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Old 27-01-2019   #1
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Brake Bleeding

Hi Guys and Gals just a quick question regarding brake bleeding

Is it ok to use a vacuum pump to bleed the brakes

Cheers

M
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Old 28-01-2019   #2
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Quote Originally Posted by Mike Millar View Post
Hi Guys and Gals just a quick question regarding brake bleeding

Is it ok to use a vacuum pump to bleed the brakes

Cheers

M
Hi.

Normally fine.

Obviously you have to maintain the level in reservoir.

Is this a full flush.. or following work on one coner??

General advice.. do NOT risk pushing old fluid (and associated debris) back into ABS

Charlie
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Last edited by varesecrazy; 28-01-2019 at 17:49.
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Old 28-01-2019   #3
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Re: Brake Bleeding

Quote Originally Posted by varesecrazy View Post
Hi.

Normally fine.

Obviously you have to maintain the level in reservoir.

Is this a full flush.. or following work on one coner??

General advice.. do NOT risk pushing old fluid back into ABS

Charlie
Hey Charlie

Thanks for replying it's a full change
I work on air systems so hydraulic brakes aren't my strong point.

I have a vacuum bleeder like the one in the pic I'm assuming that will be fine

According to hayne's you start with the caliper nearest the Master Cylinder

I wouldn't have thought twice it's just the Haynes manual made a big deal about the ABS system Click image for larger version

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Old 28-01-2019   #4
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Re: Brake Bleeding

I suppose there could be a concern with
Too strong a vacuum .. as its obviously a system designed for pressure.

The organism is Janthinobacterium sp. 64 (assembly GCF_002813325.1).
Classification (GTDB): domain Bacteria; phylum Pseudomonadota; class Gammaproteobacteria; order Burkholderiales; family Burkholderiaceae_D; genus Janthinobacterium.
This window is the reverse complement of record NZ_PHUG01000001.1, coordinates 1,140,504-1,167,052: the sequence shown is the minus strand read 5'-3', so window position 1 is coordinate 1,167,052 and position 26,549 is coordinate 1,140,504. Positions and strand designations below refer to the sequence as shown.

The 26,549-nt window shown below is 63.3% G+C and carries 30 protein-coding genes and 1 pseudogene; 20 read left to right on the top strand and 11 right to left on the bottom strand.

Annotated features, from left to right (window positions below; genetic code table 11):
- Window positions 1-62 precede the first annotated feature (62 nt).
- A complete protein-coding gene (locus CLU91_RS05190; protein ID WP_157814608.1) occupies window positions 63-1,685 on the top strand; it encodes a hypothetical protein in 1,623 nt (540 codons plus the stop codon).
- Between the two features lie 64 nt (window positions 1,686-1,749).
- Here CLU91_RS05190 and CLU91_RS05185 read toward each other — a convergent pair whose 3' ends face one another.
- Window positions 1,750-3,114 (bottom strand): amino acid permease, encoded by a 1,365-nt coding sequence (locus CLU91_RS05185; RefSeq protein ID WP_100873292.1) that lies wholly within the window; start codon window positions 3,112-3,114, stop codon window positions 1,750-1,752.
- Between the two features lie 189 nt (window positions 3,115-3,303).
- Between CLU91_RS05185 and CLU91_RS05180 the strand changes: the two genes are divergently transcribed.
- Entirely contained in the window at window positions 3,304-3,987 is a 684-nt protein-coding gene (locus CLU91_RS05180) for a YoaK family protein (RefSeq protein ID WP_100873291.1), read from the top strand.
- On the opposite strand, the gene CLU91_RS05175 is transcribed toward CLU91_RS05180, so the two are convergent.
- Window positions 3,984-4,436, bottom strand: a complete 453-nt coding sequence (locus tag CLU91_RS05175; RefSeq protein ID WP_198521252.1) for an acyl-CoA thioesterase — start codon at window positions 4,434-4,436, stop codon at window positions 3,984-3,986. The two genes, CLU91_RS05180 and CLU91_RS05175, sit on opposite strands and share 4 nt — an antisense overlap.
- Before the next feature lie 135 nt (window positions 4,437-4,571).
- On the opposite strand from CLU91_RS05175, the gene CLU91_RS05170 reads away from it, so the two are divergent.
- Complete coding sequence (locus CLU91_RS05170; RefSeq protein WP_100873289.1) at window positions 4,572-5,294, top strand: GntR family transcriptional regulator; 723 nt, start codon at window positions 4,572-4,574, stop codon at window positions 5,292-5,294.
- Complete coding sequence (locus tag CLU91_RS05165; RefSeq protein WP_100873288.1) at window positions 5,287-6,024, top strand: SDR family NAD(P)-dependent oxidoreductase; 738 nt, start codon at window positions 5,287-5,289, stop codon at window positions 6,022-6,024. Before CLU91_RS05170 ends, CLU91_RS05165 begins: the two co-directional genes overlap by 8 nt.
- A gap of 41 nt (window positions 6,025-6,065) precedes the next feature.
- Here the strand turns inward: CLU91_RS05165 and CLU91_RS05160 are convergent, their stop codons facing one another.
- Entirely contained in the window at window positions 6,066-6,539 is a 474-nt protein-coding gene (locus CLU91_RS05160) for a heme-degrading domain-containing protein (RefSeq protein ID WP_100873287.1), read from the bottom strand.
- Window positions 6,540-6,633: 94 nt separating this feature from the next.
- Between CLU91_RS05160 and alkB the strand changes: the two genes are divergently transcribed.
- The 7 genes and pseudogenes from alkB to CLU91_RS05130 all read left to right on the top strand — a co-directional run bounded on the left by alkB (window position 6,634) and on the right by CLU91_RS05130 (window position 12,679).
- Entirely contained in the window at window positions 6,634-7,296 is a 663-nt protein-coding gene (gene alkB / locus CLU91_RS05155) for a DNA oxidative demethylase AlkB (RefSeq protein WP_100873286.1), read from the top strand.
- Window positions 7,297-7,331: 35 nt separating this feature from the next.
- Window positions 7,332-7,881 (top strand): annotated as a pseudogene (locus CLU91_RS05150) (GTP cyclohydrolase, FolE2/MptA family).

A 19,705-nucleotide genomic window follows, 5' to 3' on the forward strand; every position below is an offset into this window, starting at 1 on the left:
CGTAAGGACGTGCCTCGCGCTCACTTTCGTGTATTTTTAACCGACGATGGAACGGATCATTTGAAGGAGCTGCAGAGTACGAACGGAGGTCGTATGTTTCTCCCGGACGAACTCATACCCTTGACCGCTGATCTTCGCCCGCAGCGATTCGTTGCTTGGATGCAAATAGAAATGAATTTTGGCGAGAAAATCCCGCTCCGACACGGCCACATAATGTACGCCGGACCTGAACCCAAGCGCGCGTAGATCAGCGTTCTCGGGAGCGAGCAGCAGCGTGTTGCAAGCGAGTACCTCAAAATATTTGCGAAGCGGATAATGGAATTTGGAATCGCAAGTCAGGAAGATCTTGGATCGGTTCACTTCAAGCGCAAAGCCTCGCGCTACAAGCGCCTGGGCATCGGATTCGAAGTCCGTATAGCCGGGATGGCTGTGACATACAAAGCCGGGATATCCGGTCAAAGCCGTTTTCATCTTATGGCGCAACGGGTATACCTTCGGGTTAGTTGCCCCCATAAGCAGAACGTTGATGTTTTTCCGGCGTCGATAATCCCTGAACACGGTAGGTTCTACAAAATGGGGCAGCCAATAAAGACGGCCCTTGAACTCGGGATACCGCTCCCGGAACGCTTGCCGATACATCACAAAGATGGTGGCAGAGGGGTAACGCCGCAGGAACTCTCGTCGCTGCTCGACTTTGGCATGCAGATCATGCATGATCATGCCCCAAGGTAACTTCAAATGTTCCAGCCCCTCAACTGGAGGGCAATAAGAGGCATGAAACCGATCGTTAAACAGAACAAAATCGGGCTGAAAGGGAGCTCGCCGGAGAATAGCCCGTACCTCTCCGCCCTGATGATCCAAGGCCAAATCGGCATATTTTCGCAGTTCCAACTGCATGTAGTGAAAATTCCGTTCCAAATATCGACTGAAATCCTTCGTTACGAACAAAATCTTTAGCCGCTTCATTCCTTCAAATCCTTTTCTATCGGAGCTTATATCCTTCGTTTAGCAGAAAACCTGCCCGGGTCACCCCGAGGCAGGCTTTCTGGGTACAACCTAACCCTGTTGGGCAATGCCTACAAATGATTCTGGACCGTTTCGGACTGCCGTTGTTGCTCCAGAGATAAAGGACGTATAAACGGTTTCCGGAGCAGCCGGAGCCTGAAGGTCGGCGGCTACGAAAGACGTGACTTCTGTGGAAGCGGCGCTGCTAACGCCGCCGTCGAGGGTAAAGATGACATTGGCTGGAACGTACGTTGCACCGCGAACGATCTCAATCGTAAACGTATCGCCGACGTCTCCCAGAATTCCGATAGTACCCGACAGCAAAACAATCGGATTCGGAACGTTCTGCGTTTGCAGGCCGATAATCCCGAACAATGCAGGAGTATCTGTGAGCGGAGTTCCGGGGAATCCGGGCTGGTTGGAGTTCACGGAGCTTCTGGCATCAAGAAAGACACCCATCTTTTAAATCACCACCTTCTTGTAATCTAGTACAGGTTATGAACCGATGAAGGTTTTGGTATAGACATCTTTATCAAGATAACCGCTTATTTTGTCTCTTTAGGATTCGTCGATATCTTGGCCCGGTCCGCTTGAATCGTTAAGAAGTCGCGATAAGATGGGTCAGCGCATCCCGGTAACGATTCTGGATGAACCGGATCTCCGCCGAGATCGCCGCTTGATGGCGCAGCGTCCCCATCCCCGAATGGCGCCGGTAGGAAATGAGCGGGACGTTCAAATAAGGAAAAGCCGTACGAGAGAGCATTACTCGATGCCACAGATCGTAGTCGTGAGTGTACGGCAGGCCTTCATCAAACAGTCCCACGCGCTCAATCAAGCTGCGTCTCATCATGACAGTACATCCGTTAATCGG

Personally.. I would syringe out the reservoir.. (and refill with the start of the fresh fluid)
so minimising the amount of foreign matter floating around.. of course the breaking down of rubber lines may be the worst offender(but obviously basically adjacent to the bleed points)

If you are not in a vast hurry..

Worth enquiring in the TechTalk section.

Charlie
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Last edited by varesecrazy; 28-01-2019 at 17:56.
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Old 03-02-2019   #5
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Re: Brake Bleeding

Quote Originally Posted by varesecrazy View Post
I suppose there could be a concern with
Too strong a vacuum .. as its obviously a system designed for pressure.

Personally.. I would syringe out the reservoir.. (and refill with the start of the fresh fluid)
so minimising the amount of foreign matter floating around.. of course the breaking down of rubber lines may be the worst offender(but obviously basically adjacent to the bleed points)

If you are not in a vast hurry..

Worth enquiring in the TechTalk section.

Charlie
I've had a Gunson Eezibleed for many years. It works by pushing fluid through from the master cylinder end and automatically tops up from it's own bottle. It uses air pressure from a tyre (spare if you've got one) but you must reduce the pressure - if you don't the result is spectacular and can involve a respray! I much prefer it to the vacuum type (my pal has one) because I find you sometimes get air bubbles which enter around the bleed nipple threads with the suction type so it's not so obvious when you've got all the air out of the brake lines.

I too like to draw off the old fluid from the master cylinder reservoir and refill with fresh before starting to bleed through. It's worth having a look in the bottom of the reservoir as there may be "foreigners" or "black gunge" which you don't want to flush into the system and you won't see that through the old dark coloured fluid. There is much said about back flushing dirt into the ABS module if you force fluid back into the system from the calipers (maybe when fitting new pads). After years of working on systems where a tandem master cylinder was a big deal I didn't pay much heed to this and have never had a problem when just forcing the pistons back and allowing the fluid to return to the reservoir. But it's always nagged away at my mind so, a couple of years ago I decided that if (and it's a big if) the bleed nipple can be easily slackened I would clamp off the flex hose and allow the old fluid to be expelled as the piston is pushed back. I thought it was going to be a big "phaf" but it's actually quite easy to do - admittedly it is a bit more fiddly on rear calipers where you are trying to wind them back at the same time. If I run into a seized nipple then I tend to just let the fluid go back. I've started asking around the chaps I know in workshops where I'm known and most say "let sleeping dogs lie". No one I've asked says ABS contamination is a problem they particularly recognize.
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